GCSE Maths Exam Tips
5 ways to improve your maths exam grades:
1 Read the instructions carefully
Some of the instructions could be:
Answer ALL the questions.
- This means answer as many as you can. Only by getting all of them right will you obtain full marks.
- Write your answers in the spaces provided on the question paper.
- You are not allowed to use any other paper.
- In the exam you should check that you have been given the correct paper, that you know how many questions you have to answer on that paper and how long you have to do it. Try to spread your time equally between the questions. If you do this it will avoid the desire to rush the paper or spend too much time on some questions and not finish the paper.
- Many mathematics papers start with fairly straightforward questions which may be shorter than those that follow. If this is the case work through them in order to build up your confidence. Do not overlook any part of a question and double check that you have seen everything on each paper, look especially at the back page in case there is a question there!
- Take time to read through all the questions carefully and then start with the question(s) that you think you can do best.
- When there are about 15 minutes remaining in the examination then quickly check if you are running out of time. If you think that you will run out of time then try to score as many marks as possible by concentrating on the easier parts, the first parts, of any questions that you have not yet attempted.
2 Read the question carefully
- Make sure you understand what the question is asking. Some questions are structured and some are unstructured – called ‘multi-step’ questions – and for these you will have to decide how to tackle the question and it would be worthwhile spending a few seconds thinking the question through.
Make sure you understand key words. The following glossary may help you in answering questions:
- Write down, state – no explanation is needed for an answer
- Calculate, find, show, solve – include enough working to make your method clear
- Draw – plot accurately using the graph paper provided and selecting a suitable scale if one is not given. Such an instruction is usually followed by asking you to read one or more values from your graph.
- The number of marks is given in brackets [ ] at the end of each question or part question. This gives some indication of how many steps will be required to answer the question and therefore of what proportion of your time, you should spend on each part of the question.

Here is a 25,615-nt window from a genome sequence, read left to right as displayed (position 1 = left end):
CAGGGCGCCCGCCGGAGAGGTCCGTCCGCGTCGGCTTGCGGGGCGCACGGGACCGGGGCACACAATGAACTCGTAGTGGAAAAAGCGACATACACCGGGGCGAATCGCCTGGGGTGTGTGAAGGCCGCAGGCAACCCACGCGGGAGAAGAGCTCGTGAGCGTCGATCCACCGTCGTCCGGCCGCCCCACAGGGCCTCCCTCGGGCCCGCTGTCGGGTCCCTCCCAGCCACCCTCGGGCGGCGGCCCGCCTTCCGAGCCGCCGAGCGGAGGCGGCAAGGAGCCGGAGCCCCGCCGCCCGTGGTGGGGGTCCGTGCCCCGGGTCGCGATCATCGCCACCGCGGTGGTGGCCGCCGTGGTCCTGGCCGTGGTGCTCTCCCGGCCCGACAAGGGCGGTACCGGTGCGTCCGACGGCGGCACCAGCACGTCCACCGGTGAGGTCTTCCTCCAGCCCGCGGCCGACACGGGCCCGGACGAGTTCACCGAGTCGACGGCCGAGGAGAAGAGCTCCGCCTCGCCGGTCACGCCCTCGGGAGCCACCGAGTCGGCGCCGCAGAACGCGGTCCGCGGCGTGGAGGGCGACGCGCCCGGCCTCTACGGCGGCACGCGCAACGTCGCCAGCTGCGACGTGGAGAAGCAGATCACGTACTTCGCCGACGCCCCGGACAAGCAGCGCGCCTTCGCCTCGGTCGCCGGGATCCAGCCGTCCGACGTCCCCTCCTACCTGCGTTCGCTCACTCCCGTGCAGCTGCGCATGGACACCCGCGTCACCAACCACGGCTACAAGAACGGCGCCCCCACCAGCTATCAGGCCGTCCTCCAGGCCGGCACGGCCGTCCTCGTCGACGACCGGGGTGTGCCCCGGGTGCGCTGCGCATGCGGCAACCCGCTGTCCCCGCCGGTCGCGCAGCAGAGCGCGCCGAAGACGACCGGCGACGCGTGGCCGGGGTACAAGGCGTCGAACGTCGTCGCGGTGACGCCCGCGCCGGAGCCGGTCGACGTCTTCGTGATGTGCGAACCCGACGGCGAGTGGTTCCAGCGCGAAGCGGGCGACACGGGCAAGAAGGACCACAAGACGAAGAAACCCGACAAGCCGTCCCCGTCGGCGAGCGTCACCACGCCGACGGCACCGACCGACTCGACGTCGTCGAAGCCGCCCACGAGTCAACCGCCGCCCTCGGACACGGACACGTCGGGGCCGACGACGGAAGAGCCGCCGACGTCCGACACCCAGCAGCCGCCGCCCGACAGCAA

3 Show your working and check your answers
- State units if required and give your final answer to an appropriate degree of accuracy.
- Write down the figures on your calculator and then make a suitable rounding. Don’t round the numbers during the calculation. This will often result in an incorrect answer.
- Don’t forget to check your answers, especially to see that they are reasonable. The mean height of a group of men will not be 187 metres!
- Lay out your working carefully and concisely. Write down the calculations you are going to make. You usually get marks for showing a correct method. (If you are untidy and disorganised, you might misread some of your own work and/or lose marks because the examiner cannot read your work or follow your method.)
- Remember that if all that is written down is an answer and that answer is wrong you gain no marks. Once you have finished the paper if you have any time left check the work you have done. The best way to do this is to work through the questions again.
Remember that marks are given for the following:
- using an appropriate method to answer a question
- for facts found as you work through a question
- for the final answer.
4 What examiners look for
The examiners look for the following:
- Work which is legible, clearly set out and easy to follow and understand. Use a pen, not pencil, except in drawings, and use the appropriate equipment.
- That drawings and graphs are neat, and graphs are labelled.
- That you always indicate how you obtain your answers.
- The right answer!
- You can check past paper exam marking schemes for advice here
5 Practice makes perfect
- Practise all aspects of manipulative algebra, solving equations, rearranging formulas, expanding brackets, factorising, etc.
- Practise answering questions that ask for an explanation. Your answers should be concise and use mathematical terms where appropriate.
- Practise answering questions with more than one step to the answer, e.g. finding the radius of a sphere with the same volume as a given cone.
- Make sure you can use your calculator efficiently.
- To practice before the exam use past GCSE papers here